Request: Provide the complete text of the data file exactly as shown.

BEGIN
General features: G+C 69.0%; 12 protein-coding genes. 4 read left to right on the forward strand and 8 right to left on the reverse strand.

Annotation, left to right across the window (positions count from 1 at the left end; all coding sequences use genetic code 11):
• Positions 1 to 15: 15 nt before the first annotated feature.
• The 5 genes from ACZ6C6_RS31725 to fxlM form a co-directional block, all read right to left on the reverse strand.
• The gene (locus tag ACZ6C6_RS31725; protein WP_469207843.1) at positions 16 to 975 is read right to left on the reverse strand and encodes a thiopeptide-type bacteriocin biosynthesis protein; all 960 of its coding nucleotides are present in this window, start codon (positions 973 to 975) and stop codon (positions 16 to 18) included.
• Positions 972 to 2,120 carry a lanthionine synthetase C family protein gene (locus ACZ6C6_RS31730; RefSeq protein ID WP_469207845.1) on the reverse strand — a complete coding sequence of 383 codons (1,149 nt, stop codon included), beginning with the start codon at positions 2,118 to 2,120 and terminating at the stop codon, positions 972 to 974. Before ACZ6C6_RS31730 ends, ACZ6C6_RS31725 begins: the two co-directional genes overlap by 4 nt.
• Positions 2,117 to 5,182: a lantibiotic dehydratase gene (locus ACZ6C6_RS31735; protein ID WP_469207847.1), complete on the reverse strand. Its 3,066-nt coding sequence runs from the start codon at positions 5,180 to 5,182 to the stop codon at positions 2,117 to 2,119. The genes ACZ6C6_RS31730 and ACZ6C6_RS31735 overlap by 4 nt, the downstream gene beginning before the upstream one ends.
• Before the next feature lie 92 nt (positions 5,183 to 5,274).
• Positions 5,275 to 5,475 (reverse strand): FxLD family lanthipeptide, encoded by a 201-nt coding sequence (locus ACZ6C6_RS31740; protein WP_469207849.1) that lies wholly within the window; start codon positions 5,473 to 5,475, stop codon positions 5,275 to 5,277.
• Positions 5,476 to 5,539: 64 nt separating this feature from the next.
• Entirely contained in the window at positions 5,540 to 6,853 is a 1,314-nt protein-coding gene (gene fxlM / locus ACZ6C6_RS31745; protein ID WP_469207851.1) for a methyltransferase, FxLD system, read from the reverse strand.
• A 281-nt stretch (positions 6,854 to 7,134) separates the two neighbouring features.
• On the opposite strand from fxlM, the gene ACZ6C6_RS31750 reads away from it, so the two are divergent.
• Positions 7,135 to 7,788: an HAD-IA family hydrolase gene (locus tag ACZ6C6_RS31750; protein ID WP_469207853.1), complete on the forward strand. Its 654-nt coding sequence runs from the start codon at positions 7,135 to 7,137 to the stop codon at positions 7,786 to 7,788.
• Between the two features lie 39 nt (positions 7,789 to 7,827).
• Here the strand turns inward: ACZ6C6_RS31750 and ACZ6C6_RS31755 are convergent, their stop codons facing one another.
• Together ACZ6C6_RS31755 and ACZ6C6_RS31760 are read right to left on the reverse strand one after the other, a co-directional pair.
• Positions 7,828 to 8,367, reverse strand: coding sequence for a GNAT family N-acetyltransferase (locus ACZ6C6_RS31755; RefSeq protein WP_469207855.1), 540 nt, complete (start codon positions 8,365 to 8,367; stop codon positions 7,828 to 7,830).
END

General features: G+C 69.0%; 12 protein-coding genes. 4 read left to right on the forward strand and 8 right to left on the reverse strand.

Annotation, left to right across the window (positions count from 1 at the left end; all coding sequences use genetic code 11):
• Positions 1 to 15: 15 nt before the first annotated feature.
• The 5 genes from ACZ6C6_RS31725 to fxlM form a co-directional block, all read right to left on the reverse strand.
• The gene (locus tag ACZ6C6_RS31725; protein WP_469207843.1) at positions 16 to 975 is read right to left on the reverse strand and encodes a thiopeptide-type bacteriocin biosynthesis protein; all 960 of its coding nucleotides are present in this window, start codon (positions 973 to 975) and stop codon (positions 16 to 18) included.
• Positions 972 to 2,120 carry a lanthionine synthetase C family protein gene (locus ACZ6C6_RS31730; RefSeq protein ID WP_469207845.1) on the reverse strand — a complete coding sequence of 383 codons (1,149 nt, stop codon included), beginning with the start codon at positions 2,118 to 2,120 and terminating at the stop codon, positions 972 to 974. Before ACZ6C6_RS31730 ends, ACZ6C6_RS31725 begins: the two co-directional genes overlap by 4 nt.
• Positions 2,117 to 5,182: a lantibiotic dehydratase gene (locus ACZ6C6_RS31735; protein ID WP_469207847.1), complete on the reverse strand. Its 3,066-nt coding sequence runs from the start codon at positions 5,180 to 5,182 to the stop codon at positions 2,117 to 2,119. The genes ACZ6C6_RS31730 and ACZ6C6_RS31735 overlap by 4 nt, the downstream gene beginning before the upstream one ends.
• Before the next feature lie 92 nt (positions 5,183 to 5,274).
• Positions 5,275 to 5,475 (reverse strand): FxLD family lanthipeptide, encoded by a 201-nt coding sequence (locus ACZ6C6_RS31740; protein WP_469207849.1) that lies wholly within the window; start codon positions 5,473 to 5,475, stop codon positions 5,275 to 5,277.
• Positions 5,476 to 5,539: 64 nt separating this feature from the next.
• Entirely contained in the window at positions 5,540 to 6,853 is a 1,314-nt protein-coding gene (gene fxlM / locus ACZ6C6_RS31745; protein ID WP_469207851.1) for a methyltransferase, FxLD system, read from the reverse strand.
• A 281-nt stretch (positions 6,854 to 7,134) separates the two neighbouring features.
• On the opposite strand from fxlM, the gene ACZ6C6_RS31750 reads away from it, so the two are divergent.
• Positions 7,135 to 7,788: an HAD-IA family hydrolase gene (locus tag ACZ6C6_RS31750; protein ID WP_469207853.1), complete on the forward strand. Its 654-nt coding sequence runs from the start codon at positions 7,135 to 7,137 to the stop codon at positions 7,786 to 7,788.
• Between the two features lie 39 nt (positions 7,789 to 7,827).
• Here the strand turns inward: ACZ6C6_RS31750 and ACZ6C6_RS31755 are convergent, their stop codons facing one another.
• Together ACZ6C6_RS31755 and ACZ6C6_RS31760 are read right to left on the reverse strand one after the other, a co-directional pair.
• Positions 7,828 to 8,367, reverse strand: coding sequence for a GNAT family N-acetyltransferase (locus ACZ6C6_RS31755; RefSeq protein WP_469207855.1), 540 nt, complete (start codon positions 8,365 to 8,367; stop codon positions 7,828 to 7,830).